Boy, oh boy, does the internet love cats. From adorable videos of Siamese kittens meowing to perfect pictures of napping Scottish folds, the internet is just full of cat media to consume. Perhaps that’s why, back in 2014, Chris Chung’s Catlateral Damage had no trouble raising $61,944 on Kickstarter. Beyond the basic attraction of just playing as a feline, Chung’s game also offers the “cat-thartic” appeal of destroying an entire household — something that all of us, for one reason or another, have probably felt like doing at some point in our lives. In that way, it holds much the same appeal as the “Simulator” games currently flooding Steam; and while it is a simple affair that lacks depth, its also clearly had a great deal of care put into it.
As I said before, Catlateral Damage is basically about one thing: knocking stuff over. Through both the mission-based Objective Mode and free-for-all Litterbox Mode, your main goal is to traverse the location you’re currently in and send as much stuff tumbling to the floor as possible. You do this by using L1 and L2 and R1 and R2 to push and swipe with your cat’s left and right paws, respectively. Along your path of wanton destruction, you’ll unlock new cats to play as and special cat photos, both of which were rewards earned by backers of the original campaign. There’s quite a lot to unlock, including a number of varied trophies adding up to the adorably-named “Pawlatinum.”
Knock S*** Over, Rinse and Repeat
But while you can earn a lot of bonuses knocking things over, the actual act of doing so is rather limited in its appeal — at least it will be for those looking for some longevity. The fact of the matter is, you can really only spend so long jumping around and swiping before it all starts to get kind of same-y and dull. While the appearances of the locations might change, there’s nothing in the way of strategic variation from stage to stage — the placement of objects, the amount of time you’re given and the score required to win are the only real ways the game changes it up. Because of this, it seems the game is best enjoyed in short bursts, which might have been better suited for a handheld or mobile title than a full console release. Still, it’s easy to see just how much love and care went into the project, from the myriad unlockables to the weird and wonderful object collections (my personal favorite thing to knock over is the giant set of dinosaur bones in the museum level) — so it’s hard to be really critical about the repetition, even if it is the biggest issue at hand here. I can see a number of players getting laughs and enjoyment out of their experiences here, which is a lot more than you can say for some of the other cynical “Simulator” titles out there.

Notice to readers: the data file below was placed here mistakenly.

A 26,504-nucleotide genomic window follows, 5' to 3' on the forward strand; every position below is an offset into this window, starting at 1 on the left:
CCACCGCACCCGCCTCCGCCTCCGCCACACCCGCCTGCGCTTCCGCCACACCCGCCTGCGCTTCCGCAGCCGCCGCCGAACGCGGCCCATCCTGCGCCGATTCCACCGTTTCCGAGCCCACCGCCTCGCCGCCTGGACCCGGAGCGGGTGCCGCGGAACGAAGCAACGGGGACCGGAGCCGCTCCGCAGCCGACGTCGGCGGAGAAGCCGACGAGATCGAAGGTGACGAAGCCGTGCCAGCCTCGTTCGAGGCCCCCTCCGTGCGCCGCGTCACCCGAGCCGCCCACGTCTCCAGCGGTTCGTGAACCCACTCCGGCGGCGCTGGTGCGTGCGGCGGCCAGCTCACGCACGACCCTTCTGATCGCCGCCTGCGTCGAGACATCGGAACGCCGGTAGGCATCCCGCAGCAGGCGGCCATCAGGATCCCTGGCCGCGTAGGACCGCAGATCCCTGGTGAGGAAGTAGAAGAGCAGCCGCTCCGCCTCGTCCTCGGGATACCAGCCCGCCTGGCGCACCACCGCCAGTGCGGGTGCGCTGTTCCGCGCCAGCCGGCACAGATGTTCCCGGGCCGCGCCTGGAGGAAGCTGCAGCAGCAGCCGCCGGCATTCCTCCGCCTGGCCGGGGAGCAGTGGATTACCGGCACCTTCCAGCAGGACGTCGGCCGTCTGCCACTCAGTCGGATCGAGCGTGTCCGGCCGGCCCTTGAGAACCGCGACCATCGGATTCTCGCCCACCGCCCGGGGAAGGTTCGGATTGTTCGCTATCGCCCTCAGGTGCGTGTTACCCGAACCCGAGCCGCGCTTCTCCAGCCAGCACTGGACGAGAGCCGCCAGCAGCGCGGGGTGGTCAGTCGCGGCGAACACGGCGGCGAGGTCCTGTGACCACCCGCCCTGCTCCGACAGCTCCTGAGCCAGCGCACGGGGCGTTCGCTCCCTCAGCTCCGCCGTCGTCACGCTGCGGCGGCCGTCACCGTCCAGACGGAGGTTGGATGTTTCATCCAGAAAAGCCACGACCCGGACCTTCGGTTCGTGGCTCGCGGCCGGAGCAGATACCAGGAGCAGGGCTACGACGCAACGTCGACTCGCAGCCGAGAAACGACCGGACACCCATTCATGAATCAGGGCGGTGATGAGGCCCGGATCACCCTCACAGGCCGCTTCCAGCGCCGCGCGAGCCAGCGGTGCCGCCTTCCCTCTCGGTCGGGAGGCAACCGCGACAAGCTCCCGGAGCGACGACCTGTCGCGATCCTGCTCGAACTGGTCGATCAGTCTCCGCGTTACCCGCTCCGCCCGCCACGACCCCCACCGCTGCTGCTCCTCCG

Yes, There’s a “Pawse” Menu
Presentation-wise, Catlateral Damage isn’t going to wow anybody with its “big picture” — the pleasure is pretty much all in the little details. For one thing, the models of both the cats and the objects around the different locations are pretty primitive and simple, although this is more easily forgiven when you consider the limited resources of its indie origins. On the plus side, they do sport a nice pastel, cel-shaded look that makes them a bit more palatable, and I certainly appreciated the rainbow of colors making up the objects. The music, on the other hand, I could have done without: these generic, plonking Muzak-esque tunes really started to grate on my nerves after a while, and the fact that they’re such short, repetitive loops doesn’t help matters in the slightest. But as I said, the delight is all in the little details here: reading off all the delightful cat puns, such as in the “Pawse Menu;” using the meow button to send forth a cascade of tiny mewlings; and, of course, the cursor in the middle of the screen that takes the shape of a cat nose and whiskers. A-freaking-dorable.
Catlateral Damage Review - Are You Kitten Me? (PS4) - PlayStation LifeStyle
Expect the Adorable
“Adorable” is about the biggest compliment I can give to Catlateral Damage as a whole. As a cat lover, I relished the chance to vicariously experience the destruction they cause, only to find that knocking things over ad nauseum wasn’t all I thought it would be. In any case, there are plenty of laughs and smiles to be had if you’re of a mind to enjoy this silly “Simulator” stuff, and creator Chris Chung has seen fit to stuff the game with a plethora of cutesy collectibles (including a surprise “Pawlatinum!”). Go in with modest expectations and a lighthearted attitude and you’ll be sure to have a good time.
Catlateral Damage review code provided by publisher. For more information on scoring, please read our Review Policy here.